With respect to the dissent's assertion that there are questions of fact created by the Town's request that petitioner seek a special use permit, we note that the Town code enforcement officer's request was contained in a letter to petitioner indicating that "[i]t has come to our attention that you would like to change the status of the above property . . . to be as a Place of Worship," and followed petitioner's motion for summary judgment. It is this letter -- sent one year after the Town Assessor denied the exemption and, indeed, after petitioner had moved for summary judgment in this proceeding -- that the dissent relies upon as sufficient to find a question of fact requiring the denial of petitioner's motion for summary judgment. In our view, a letter sent in response to a summary judgment motion and merely requesting that petitioner seek a special use permit cannot manufacture an issue of fact warranting the denial of petitioner's motion.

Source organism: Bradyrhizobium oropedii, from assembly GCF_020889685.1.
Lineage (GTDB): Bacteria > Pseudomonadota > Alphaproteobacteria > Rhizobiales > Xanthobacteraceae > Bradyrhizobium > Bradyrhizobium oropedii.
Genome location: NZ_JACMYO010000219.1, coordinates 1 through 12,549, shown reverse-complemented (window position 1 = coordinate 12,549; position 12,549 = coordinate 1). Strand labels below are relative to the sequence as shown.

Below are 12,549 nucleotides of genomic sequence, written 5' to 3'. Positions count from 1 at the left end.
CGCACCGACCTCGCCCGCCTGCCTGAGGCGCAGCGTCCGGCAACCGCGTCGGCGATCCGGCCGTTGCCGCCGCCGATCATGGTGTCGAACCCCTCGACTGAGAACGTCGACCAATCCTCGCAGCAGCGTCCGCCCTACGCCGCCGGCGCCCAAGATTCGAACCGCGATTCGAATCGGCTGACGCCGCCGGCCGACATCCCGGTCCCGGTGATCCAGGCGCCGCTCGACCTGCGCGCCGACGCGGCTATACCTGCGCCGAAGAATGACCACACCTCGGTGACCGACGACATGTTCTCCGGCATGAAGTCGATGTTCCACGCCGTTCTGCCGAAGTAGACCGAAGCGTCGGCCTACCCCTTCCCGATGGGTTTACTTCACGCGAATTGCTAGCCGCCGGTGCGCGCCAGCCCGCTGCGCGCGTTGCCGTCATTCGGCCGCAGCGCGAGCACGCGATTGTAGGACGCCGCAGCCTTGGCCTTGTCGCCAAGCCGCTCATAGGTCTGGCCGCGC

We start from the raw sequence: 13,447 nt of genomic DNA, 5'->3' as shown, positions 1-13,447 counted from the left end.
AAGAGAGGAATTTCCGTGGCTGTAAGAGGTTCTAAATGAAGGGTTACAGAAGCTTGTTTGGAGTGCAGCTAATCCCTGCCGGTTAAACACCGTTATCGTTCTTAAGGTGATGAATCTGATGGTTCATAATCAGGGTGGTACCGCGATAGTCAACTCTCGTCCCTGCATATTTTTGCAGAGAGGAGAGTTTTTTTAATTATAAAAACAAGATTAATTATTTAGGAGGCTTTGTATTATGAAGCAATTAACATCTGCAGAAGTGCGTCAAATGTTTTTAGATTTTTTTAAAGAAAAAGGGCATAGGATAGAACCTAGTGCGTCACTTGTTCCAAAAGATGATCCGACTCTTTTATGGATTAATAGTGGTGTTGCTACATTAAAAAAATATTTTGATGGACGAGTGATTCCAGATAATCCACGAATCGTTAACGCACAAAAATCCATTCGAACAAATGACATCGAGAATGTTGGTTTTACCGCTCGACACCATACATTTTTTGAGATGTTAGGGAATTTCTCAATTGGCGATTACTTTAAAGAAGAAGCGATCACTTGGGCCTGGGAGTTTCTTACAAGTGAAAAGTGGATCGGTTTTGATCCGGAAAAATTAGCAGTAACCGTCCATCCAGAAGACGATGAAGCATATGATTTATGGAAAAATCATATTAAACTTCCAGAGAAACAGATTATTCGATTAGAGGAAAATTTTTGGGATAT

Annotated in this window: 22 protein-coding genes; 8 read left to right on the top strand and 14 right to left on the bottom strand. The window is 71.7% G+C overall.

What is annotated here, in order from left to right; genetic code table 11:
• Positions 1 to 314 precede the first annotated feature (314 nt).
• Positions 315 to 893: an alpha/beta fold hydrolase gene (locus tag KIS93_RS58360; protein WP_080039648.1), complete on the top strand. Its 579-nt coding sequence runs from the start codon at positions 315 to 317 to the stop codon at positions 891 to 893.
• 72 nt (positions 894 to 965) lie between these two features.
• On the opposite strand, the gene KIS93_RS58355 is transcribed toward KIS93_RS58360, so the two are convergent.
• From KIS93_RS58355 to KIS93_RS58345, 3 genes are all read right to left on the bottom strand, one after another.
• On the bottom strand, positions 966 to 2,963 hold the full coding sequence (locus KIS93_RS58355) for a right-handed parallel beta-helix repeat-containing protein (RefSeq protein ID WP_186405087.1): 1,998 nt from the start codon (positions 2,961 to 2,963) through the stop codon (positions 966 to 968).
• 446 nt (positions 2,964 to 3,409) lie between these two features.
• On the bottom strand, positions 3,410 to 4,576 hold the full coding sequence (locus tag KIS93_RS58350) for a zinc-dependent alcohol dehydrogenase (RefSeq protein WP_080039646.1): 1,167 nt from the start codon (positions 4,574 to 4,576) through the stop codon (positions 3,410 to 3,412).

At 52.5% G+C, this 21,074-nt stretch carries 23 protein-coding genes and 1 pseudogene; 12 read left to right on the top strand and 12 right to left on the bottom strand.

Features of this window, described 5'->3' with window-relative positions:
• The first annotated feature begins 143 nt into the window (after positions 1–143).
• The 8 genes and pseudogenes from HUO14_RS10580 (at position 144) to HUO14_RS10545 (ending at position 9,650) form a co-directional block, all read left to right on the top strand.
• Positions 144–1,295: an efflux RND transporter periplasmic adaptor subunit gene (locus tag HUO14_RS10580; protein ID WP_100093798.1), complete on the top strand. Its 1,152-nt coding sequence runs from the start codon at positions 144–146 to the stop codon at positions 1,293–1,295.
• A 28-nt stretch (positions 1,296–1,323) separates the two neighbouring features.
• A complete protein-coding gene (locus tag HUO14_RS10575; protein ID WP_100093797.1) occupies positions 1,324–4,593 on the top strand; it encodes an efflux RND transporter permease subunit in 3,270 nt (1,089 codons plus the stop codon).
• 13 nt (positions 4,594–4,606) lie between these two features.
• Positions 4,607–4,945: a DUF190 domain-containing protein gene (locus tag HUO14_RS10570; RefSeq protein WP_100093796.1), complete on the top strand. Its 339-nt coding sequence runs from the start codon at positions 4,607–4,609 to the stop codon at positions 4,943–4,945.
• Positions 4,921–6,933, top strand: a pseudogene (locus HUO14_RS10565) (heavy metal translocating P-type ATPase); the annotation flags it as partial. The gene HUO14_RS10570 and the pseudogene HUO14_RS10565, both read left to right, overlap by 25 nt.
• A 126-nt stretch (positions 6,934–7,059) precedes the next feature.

In any event, the dissent's conclusion that "it is difficult to see how [petitioner] is not using the art studio/chapel as a 'place of worship'" is directly contrary to extensive portions of respondents' brief, in which it is argued at length that the exemption must be denied because "[t]here is no structured type of religion" at the premises. Indeed, contrary to the dissent's statement that "[i]t is undisputed that petitioner uses its property generally as a spiritual retreat," respondents now assert that "petitioner has failed to show that the property was being exclusively used as a 'retreat.'" Respondents' assertion is, of course, in conflict with their stated rationale for denying the exemption -- that a retreat does not meet the qualification for the exemption -- and a transparent attempt to distinguish this case from our precedent establishing that a spiritual retreat does qualify (see Matter of World Buddhist Ch'An Jing Ctr., Inc. v Schoerberl, 45 AD3d at 950-951; Order Minor Conventuals v Lee, 64 AD2d at 230-231). Finally, we note that respondents make no assertion that a spiritual retreat is a "place of worship" within the meaning of its zoning code. While the dissent may find it difficult to see how the property is not being currently used as a "place of worship," the absence of any such claim ...